Maybe Democrats can hold onto House District 72 after all.
A St. Pete Polls survey, commissioned by Florida Politics, shows Democrat Drake Buckman leading Republican Fiona McFarland 48% to 44%. That difference falls within the poll’s 4.8% margin of error.
Neither candidate registers over 50% in the heated race for the open House seat and more than 7% remain undecided, so the poll still shows a fluid situation on the ground.
The results include responses from 418 likely voters in the district, who were surveyed on Oct. 17 and 18.
For his part, the Democrat said he was not surprised by the results, though he knows many will be.
“We’ve been working hard to reach out to the exact voters responding to these polls,” he said. “I’m honored by this, but I’m not surprised. The people in this poll are my neighbors and they know what is in the best interest of this district.”
He also said while bolstered by the results, his campaign doesn’t plan to let up on hard work over the next two weeks.
Buckman also appears to be riding a wave of massive support for Joe Biden in the district. The Democratic Presidential candidate leads Republican Donald Trump 56% to 40% in the jurisdiction. That’s a stunning reversal of fortune for the President, who in 2016 beat Hillary Clinton by 4 percentage points in the district.
Gov. Ron DeSantis, whose performance in the pandemic has been a frequent point of discussion in debates, does McFarland no favors. More than 51% of voters in the district do not approve of the Republican leader’s job performance, while under 43% say he’s doing a good job.
That’s all in a district where Republican voters outnumber Democrats by 9,494, based on the general election book closing.
But the seat has shown itself to be swingy. Republican Alex Miller won this seat in 2016 with 58% over Democrat Ed James III, but after her resignation prompted a special election, Democrat Margaret Good won a special election in 2018.
But months later, Good clung to the district by a narrow margin, winning by less than 2 points in the general election. Gov. DeSantis and Sen. Rick Scott each won the district by less than a half a point, margins that reflected their statewide margins of victory.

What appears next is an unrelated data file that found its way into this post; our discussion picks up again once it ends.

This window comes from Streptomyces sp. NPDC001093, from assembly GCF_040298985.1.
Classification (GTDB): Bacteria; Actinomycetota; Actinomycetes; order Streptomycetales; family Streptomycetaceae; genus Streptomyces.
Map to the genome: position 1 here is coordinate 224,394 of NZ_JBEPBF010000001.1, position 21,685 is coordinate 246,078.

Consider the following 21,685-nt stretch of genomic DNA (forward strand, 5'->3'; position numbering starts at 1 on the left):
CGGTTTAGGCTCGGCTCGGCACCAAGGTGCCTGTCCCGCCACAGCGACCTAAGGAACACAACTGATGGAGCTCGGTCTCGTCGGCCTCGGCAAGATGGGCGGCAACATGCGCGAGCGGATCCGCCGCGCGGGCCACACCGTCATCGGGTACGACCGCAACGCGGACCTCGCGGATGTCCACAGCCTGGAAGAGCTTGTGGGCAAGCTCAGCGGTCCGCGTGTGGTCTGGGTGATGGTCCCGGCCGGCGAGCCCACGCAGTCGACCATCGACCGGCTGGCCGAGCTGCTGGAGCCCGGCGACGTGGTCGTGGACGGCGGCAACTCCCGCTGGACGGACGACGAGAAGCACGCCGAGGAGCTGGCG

Good this year elected to run for Congress instead of seeking another term in the statehouse.
McFarland in the most recent reporting period held a cash advantage over Buckman, and may need it. Through Oct. 2, she spent $267,164 on the race compared to Buckman’s $70,581. But most of that was burned through during a heated Republican primary with Donna Barcomb. Buckman faced no primary opposition.
The poll may give Buckman a lift with donors who previously wondered if the race would be competitive post-Good. He made clear online he welcomes interest. But he also stressed his focus has been and will remain the needs of HD 72 voters.
“I am literally interested only in the needs of those who are voting and that’s the truth,” he said. “My campaign has never been about donors; it’s been about voters. That is why I am taking common sense positions to represent our district. I’ve never been concerned with what Tallahassee or the statewide party may think.”
A look at crosstabs on the latest poll shows 80% of Democrats backing Buckman and less than 10% bucking him for McFarland. Meanwhile, only 74% of Republicans plan to vote for McFarland while almost 19% plan to cross over and vote for Buckman.
About 52% of independent voters will pick the Democrat while under 46% plan to vote for the Republican.
Buckman leads among men and women voters.
Voters age 70 and older favor McFarland 49% to Buckman’s 43%. But Buckman leads in all younger demos. About two-thirds of voters under 30 plan to vote for the Democrat, but he also leads votes aged 50 to 69 by a margin 49% to 45%.
Buckman said his campaign has reached out to Democratic voters, but also to independents and “common sense” Republicans to rally support for his candidacy.